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  • Expressing the Nineteenth Century in Irish: The Poetry of Aodh Mac Domhnaill (1802–67)
  • Fionntán de Brún

When reflecting on the seemingly relentless decline of the Irish language in the nineteenth century, the Donegal Gaeltacht writer Séamus Ó Grianna, was wont to recall John Mitchel’s indictment of that century itself: “the ‘nineteenth century’ would not know itself, could not express itself in Irish.”1 For Mitchel, and for generations of his nationalist devotees like Ó Grianna, the Irish language found itself not just out of favor but outside of time itself. Of course, Mitchel regarded “the nineteenth century” as less a specific period of time than as an insidious amalgam of evils—chief among which were industrialization, rampant pauperization, and the rise of the British trade empire and the accompanying Victorian socioeconomic value system. For Mitchel, this was truly “the darkest of all dark ages” in which language—rather like the Irish monks in the dark ages—existed without and in spite of the nineteenth century. As such, the language was a reminder the Irish of an age of pristine virtue, the mark of which was that “there is no name for modern enlightenment in Irish, no word corresponding with the ‘masses’ or with ‘reproductive labour’; in short, the ‘nineteenth century’ would not know itself, could not express itself in Irish.”2

When Mitchel penned these damning remarks during the apocalyptic summer of 1847, he could scarcely have been aware that Aodh Mac Domhnaill (1802–67), a poet and scribe from County Meath, had set himself precisely the task of expressing the experience of the nineteenth century in the Irish language. In so doing, he gave some testament to the lives of an entire class of Irish people whose encounter of the shock of industrialization and the continuous displacement of rural communities was generally expressed by others for them, often retrospectively, and scarcely ever expressed in the only language that many of them could speak. [End Page 81]

The famine years have been characterized as a time of profound silence when there was “no singing, nor the desire to make song”(níl ceol in aon áit ná suim ina dhéanamh), as one of the few contemporary Irish songs has it.3 It is with this in mind that one should judge the significance of Aodh Mac Domhnaill’s poem “Ceol na mBacach” (“The Song of the Beggars”), in which he strives to give voice to a people who were being occluded from the record of history at a time before even the official recording of deaths had been initiated.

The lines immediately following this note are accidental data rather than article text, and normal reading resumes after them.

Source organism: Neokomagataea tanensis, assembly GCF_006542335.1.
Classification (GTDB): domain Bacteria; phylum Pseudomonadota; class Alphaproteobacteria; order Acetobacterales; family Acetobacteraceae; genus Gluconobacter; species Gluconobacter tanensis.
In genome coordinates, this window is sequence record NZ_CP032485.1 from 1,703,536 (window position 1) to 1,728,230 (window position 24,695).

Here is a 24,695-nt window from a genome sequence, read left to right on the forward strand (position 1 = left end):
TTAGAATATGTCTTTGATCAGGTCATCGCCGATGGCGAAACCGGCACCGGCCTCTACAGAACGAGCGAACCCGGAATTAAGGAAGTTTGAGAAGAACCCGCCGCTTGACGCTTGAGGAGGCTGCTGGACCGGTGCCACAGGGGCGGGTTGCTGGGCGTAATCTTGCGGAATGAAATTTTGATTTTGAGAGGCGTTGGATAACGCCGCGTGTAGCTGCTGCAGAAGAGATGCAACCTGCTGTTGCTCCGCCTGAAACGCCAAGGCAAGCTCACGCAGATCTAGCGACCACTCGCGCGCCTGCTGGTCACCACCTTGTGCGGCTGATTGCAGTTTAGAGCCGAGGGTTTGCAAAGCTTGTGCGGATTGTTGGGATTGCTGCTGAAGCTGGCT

The proposition that the famine years left a legacy of unexpressed trauma of the famine years has, in our own time, inspired many critical engagements with that period.4 It seems, however, that an awareness of the power of unresolved trauma is much less recent. As though anticipating the psychiatric tropes of postcolonialist writing, as early as 1963 Máirtín Ó Cadhain described in now-familiar terms the phenomenon of unexpressed trauma: “That sodden pulp of Famine fields, those nights of reeking coffin ships are bone of our bone, we carry them about with us still as rancorous complexes in our breasts.”5

Although describing himself an “Ulster poet,” Aodh Mac Domhnaill was probably born just over the modern provincial border in Drumgill, in northeast Meath in the year 1802. This places him within the southeast Ulster and northeast Leinster region known as Oiriall (Oriel), the seat of a rich literary tradition that flourished in the seventeenth and eighteenth centuries under the Ulster poets: Séamus Dall Mac Cuarta (1647?–1733), Pádraig Mac Giolla Fhiondáin (1666–33), Cathal Buí Mac Giolla Ghunna (1680–1756), Peadar Ó Doirnín [End Page 82] (1700–69), and Art Mac Cumhaigh (1738–1773).6 The work of these poets, and the body of folklore it generated, became the focus for the Ulster scribes and antiquarians of the nineteenth century. It was to this project that Mac Domhnaill would make a key contribution.

In the personal genealogy he provides in his Fealsúnacht (Philosophy), Mac Domhnaill traces his oldest forbears back seven generations to at least the mid-seventeenth century to...


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